Writer Brandon Easton and artist Fico Ossio, along with colorist Rico Renzi and letterer Rob Leigh, bring us the return of Shiloh Norman in “Mister Miracle: The Source of Freedom” #1. Unfortunately, this return spawning out of DC’s Future State event is hampered by a script that tries to do too many things at once, coming off as overstuffed and hard to focus on. This is lifted up by some great work by the art team, making this issue a good looking but muddled debut.
“The Mister Miracle show used to be the hottest ticket in town, whether you caught him onstage escaping from perilous traps or spotted him on the streets of Metropolis taking out bad guys. What Shilo Norman forgot is the first rule of both showbiz and super-heroing: always leave them wanting more. Now it’s time to start showing the world what a miracle man can do. Showbiz/superhero rule #2: timing is everything. There’s a new performer in town who wants to knock Mister Miracle off his pedestal and stake a claim to his famous moniker! Can Shilo break free of this trap? (Why yes, that is a clue.)”
Writing & Plot
I’ll be completely honest and admit that I’m a bit biased against any Mister Miracle title that doesn’t star Scott Free as the man escaping from certain doom. It’s nothing against Shiloh Norman as a character, (I quite enjoyed his “Seven Soldiers” series under Grant Morrison), it’s just that I’m so attached to Free as this character. Now, with Free’s popularity at an all-time high after the success of Tom King and Mitch Gerard’s masterpiece, having a Mister Miracle title that stars a character many people may not recognize is a daunting task. This is why it’s so unfortunate that “The Source of Freedom” #1 stumbles in its attempt to bring Shiloh Norman back to the forefront following DC’s Future State event. This comic’s script has too many plots all happening at once, and none of them are really given enough time to breath. It feels like every other page there’s some major development involving something new popping up in Norman’s life, when we haven’t even figured out what the importance of the last conflict was. This issue is overstuffed with a romantic subplot, socio-political messaging, a cosmic threat, and Norman coming to terms with his identity as Mister Miracle and the problems he inherits with that identity. None of these plot elements really get much time to themselves. This being said, the most engaging part of this issue is Shiloh’s struggle with his secret identity as a black man and whether or not it’s his “responsibility” (as some would put it) to go public. The pages that focus on this struggle are the best part of this comic’s script, and I would have liked to see more of the issue tackle this struggle. Instead, we get a comic that struggles to find a focus and makes for a tangled reading experience.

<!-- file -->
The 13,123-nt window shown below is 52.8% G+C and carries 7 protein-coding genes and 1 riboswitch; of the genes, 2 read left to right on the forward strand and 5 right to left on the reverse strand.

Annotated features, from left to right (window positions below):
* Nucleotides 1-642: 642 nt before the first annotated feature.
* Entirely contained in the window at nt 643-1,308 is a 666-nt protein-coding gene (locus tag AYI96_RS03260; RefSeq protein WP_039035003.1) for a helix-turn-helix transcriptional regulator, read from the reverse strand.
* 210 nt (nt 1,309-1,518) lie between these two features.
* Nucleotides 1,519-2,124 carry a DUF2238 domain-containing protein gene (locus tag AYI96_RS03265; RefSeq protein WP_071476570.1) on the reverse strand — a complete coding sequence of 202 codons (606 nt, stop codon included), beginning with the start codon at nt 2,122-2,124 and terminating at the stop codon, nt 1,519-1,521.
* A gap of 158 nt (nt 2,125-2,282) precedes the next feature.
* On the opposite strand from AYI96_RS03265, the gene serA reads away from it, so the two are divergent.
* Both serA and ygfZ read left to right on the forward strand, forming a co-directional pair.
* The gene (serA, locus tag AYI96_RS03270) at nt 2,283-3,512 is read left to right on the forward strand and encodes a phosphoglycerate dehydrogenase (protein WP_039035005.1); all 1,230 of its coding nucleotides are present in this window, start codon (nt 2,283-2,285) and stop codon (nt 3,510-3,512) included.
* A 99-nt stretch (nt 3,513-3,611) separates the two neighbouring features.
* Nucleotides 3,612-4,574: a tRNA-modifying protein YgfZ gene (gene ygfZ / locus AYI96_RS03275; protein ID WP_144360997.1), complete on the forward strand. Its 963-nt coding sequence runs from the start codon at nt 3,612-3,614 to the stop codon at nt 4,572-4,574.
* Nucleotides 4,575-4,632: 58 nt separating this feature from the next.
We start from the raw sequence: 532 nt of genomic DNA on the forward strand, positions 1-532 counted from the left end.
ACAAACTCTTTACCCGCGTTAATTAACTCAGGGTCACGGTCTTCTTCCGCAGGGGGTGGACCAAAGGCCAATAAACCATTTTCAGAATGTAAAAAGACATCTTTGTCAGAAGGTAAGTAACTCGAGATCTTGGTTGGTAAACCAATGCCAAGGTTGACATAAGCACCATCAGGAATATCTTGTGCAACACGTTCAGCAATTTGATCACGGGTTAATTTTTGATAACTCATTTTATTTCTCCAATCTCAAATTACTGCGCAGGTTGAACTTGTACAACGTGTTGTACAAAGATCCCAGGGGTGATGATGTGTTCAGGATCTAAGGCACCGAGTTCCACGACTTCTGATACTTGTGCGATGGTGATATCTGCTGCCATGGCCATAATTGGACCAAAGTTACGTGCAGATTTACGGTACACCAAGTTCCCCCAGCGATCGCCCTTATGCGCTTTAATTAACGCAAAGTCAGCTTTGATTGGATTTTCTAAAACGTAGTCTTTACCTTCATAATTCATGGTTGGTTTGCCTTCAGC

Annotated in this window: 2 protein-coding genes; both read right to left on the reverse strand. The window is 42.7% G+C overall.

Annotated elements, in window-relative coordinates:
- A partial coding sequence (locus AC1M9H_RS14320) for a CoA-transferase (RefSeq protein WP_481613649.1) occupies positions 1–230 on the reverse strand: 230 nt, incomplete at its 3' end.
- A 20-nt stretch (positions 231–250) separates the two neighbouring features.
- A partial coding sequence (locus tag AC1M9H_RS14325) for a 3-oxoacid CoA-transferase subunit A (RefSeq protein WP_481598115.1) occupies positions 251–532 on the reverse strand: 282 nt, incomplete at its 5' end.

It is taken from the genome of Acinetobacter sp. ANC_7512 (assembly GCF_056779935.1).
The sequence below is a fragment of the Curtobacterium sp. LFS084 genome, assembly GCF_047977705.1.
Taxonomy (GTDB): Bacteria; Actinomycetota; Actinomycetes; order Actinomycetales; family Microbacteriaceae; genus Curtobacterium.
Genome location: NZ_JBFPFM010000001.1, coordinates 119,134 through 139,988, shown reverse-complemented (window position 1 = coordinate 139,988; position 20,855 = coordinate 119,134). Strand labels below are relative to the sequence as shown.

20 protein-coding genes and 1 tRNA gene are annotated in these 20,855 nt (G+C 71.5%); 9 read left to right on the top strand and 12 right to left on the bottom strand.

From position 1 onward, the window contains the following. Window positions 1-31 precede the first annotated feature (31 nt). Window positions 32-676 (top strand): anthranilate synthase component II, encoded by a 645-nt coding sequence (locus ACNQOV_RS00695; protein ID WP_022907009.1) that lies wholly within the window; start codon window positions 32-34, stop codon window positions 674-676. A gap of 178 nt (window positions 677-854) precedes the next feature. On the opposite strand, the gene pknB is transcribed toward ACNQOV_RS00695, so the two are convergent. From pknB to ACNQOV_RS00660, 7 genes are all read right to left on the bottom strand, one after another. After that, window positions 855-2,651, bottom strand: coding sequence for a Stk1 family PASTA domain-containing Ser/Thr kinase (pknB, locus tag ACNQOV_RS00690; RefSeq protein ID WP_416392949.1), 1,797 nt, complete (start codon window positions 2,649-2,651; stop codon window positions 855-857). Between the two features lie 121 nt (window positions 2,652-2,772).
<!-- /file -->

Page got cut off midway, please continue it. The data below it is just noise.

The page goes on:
The saving grace in “Mister Miracle: The Source of Freedom” #1 comes in the form of Fico Ossio’s pencils and Rico Renzi’s colors. Ossio’s shadowy and stylized aesthetic is full of detail and kinetic energy. The way Ossio draws his characters in both their expressions and movements does a great job of placing us in the room (or falling from space in a ridiculous escape stunt) with the cast, and the emotions look and feel real throughout the book. The action and how it runs through the panels is full of forward motion and looks absolutely stunning. There is occasionally the sense that there is too much happening a once on a page, or that actions seem to be running together. I mainly attribute this to the script rather than the artist, however. Rico Renzi’s colors are saturated and complex, with tons of tonal variation and shadow. The Mister Miracle costume pops with a definition that makes it stand out the way such a look should stand out against the backdrop of a normal urban environment. Rob Leigh’s letters vary slightly with font changes and a clean look, but don’t do too much outside the basics. This is a sharp looking comic that manages to elevate a convoluted script into an enjoyable read.
“Mister Miracle: The Source of Freedom” #1 is a sharply drawn but hastily written debut comic for this reintroduction of Shiloh Norman as the Apokalips-born Houdini. Brandon Easton’s script manages a couple moments of engaging writing and solid dialogue, but it mostly fumbles as it tries handling too many problems at once and never allows the plot to breathe. The visuals from Fico Ossio and Rico Renzi are vivid and stylistically awesome, making for a killer looking comic with its own unique aesthetic. If you’re a fan of the underdog Mister Miracle identity and want to give this a shot, pick it up when it hits shelves on 5/25!